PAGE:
Once the coefficients for the LPC prediction filters 1140, 1141, . . ., 114L-1, e.g., Ai'(z)=[1-(a'i1 z-1 +a'i2 z-2 + . . . +a'iN.sbsb.i z-N.sbsp.i)] are found, the samples y'0 (k), y'1 (k), . . . , y'L-1 (k) from the received signal, y'(n), are filtered at filters 1140, 1141, . . . , 114L-1, respectively, to produce the residuals r'0 (k), r'1 (k), . . . ,r'L-1 (k), which are divided into the subband power control values, or amplitude adjustment signals, f'0 (k), f'1 (k), . . . , f'L-1 (k) to obtain the modulated colored noise sequences, p'0 (k), p'1 (k), . . . , p'L-1 (k), respectively. The samples p'0 (k), p'1 (k), . . . , p'L-1 (k), are close replicas of the corresponding values used at the encoder, e.g., p0 (k), p1 (k), . . . , pL-1 (k), since the combined influence of the LPC synthesis filters 1/Ai (z) and the channel response H(z) for each subband is canceled by the LPC prediction filters A'i (z).

As discussed in connection with FIGS. 2-4, the effect of received channel noise, g'(n), can be largely ignored due to a high processing gain. A'(z) removes much of the redundancy in the subband components y'0 (k), y'1 (k), . . . , y'L-1 (k) so that these components will have a flat, white spectrum. Additionally, the power in the subband components y'0 (k), y'1 (k), , y'L-1 (k) is lowered by a typically large prediction gain of the LPC filters A'i(z). Consequently, y'(k)+g'(k) becomes a white noise interference to p'(k) in each subband, which itself has a white noise spectrum. The remaining steps for recovering the auxiliary data from the modulated colored noise sequences p'(k) are similar to those used by the spread spectrum demodulator of FIGS. 4 and 6(a).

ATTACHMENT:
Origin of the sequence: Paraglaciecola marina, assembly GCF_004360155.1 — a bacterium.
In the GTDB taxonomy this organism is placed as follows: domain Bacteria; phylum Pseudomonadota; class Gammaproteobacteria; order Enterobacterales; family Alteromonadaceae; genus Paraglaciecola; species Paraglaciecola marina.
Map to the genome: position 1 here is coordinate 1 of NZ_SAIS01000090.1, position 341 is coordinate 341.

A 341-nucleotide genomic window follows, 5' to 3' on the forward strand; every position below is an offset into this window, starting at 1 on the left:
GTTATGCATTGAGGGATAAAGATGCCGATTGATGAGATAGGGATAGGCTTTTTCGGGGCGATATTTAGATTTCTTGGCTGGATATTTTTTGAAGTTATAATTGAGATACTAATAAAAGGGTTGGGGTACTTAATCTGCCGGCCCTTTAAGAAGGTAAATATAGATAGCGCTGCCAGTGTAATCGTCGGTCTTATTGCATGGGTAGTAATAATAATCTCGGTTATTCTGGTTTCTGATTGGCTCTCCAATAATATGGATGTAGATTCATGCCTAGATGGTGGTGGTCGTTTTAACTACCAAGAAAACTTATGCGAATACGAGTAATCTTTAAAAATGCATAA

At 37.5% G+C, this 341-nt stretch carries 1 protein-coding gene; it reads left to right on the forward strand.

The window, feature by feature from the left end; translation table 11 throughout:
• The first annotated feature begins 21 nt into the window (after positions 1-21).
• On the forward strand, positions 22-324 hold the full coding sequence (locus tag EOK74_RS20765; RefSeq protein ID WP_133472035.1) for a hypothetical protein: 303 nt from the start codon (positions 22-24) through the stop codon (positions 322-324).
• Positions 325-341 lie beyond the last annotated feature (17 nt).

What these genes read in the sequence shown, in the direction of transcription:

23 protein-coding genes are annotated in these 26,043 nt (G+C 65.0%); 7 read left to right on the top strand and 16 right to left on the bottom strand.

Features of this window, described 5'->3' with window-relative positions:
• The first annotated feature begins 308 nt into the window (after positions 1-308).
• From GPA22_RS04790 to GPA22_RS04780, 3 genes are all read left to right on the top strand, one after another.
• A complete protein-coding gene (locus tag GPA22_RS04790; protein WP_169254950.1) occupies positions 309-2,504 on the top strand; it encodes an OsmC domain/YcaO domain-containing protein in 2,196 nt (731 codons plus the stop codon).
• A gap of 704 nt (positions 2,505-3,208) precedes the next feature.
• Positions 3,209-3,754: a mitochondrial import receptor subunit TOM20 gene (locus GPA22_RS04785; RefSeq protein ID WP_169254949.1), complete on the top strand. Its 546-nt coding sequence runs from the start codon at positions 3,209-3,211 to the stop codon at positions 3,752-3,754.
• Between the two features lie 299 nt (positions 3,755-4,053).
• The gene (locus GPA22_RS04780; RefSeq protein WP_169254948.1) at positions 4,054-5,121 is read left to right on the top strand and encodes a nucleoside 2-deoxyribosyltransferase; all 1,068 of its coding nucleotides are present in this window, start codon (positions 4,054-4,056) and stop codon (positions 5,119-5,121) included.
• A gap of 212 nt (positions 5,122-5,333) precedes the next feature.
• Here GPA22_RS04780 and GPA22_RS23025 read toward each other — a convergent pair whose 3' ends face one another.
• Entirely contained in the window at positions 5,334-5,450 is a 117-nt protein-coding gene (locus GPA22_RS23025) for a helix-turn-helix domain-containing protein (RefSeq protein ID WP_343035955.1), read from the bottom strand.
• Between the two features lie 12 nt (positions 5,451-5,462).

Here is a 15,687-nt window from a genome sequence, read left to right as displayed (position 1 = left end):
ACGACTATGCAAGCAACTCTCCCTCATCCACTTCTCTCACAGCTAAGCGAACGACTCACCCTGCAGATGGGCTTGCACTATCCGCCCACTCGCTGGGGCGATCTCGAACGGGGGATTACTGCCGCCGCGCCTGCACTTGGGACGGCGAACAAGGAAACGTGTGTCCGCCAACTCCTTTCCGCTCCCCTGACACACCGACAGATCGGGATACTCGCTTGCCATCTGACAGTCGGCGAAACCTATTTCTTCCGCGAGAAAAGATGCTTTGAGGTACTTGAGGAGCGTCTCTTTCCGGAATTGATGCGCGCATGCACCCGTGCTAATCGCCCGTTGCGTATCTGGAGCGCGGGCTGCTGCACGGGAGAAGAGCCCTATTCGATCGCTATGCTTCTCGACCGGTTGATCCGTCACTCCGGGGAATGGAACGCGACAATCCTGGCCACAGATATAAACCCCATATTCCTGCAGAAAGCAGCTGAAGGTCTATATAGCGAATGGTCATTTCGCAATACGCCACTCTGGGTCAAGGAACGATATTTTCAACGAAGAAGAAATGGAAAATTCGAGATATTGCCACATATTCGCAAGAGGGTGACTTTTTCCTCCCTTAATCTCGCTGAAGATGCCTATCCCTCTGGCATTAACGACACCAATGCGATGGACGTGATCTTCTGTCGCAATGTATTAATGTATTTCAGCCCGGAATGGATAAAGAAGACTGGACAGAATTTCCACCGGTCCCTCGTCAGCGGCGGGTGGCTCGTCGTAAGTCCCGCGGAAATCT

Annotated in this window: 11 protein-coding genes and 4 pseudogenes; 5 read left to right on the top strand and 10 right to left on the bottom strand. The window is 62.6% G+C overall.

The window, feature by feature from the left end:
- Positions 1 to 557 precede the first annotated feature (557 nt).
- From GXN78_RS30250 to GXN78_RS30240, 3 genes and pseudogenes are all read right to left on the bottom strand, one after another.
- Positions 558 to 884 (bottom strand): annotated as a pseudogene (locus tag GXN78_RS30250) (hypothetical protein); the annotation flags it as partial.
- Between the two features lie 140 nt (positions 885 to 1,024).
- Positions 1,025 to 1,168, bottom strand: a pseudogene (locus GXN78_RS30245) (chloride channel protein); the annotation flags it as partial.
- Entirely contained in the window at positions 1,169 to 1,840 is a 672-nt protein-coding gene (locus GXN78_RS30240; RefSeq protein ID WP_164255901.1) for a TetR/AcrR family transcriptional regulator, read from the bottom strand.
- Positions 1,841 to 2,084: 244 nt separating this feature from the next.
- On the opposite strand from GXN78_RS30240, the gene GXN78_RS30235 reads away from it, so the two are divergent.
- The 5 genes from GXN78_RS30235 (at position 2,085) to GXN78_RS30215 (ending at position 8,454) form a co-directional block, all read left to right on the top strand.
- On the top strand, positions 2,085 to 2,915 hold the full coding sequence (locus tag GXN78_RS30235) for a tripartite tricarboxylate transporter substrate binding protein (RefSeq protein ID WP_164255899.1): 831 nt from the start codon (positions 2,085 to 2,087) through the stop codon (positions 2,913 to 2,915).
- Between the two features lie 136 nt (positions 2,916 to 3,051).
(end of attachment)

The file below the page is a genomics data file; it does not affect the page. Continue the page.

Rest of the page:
Still referring to FIG. 6(b), the same PN sequence synchronized to the PN sequence used at the encoder is multiplied with y"(n) using PN generator 118 and multiplier 120. A select circuit 128 is provided to select a desired PN chip offset and/or the PN sequence itself. The integration and dump circuit comprising summer 122 (with dummy summation index i) and switch 124 despreads and recovers z'(l) and integrates out much of the power in s"(n)+g'(n), where s"(n) is the interfering component from the primary data signal (e.g., audio), and g'(n) is the interfering component from channel noise. In the example embodiment illustrated, the correlation property of the PN sequence allows a constructive summation of all M=2000 chips in p(n) (e.g., output from multiplier 90 in FIG. 5(a)) to produce z'(l). In this example, switch 124 is switched at a rate of 15 Hz, and z'(l) has an SNR of about 3 dB (2:1), which is high enough for a simple FEC decoder with R=1/2 to reliably decode x'(m) at 7.5 bps. The signal to noise ratio (signal being za(l)) is improved by the processing gain G=n/l. Finally, the FEC decoder 126 performs the error correction necessary to produce a reliable estimate of the auxiliary data x'(m).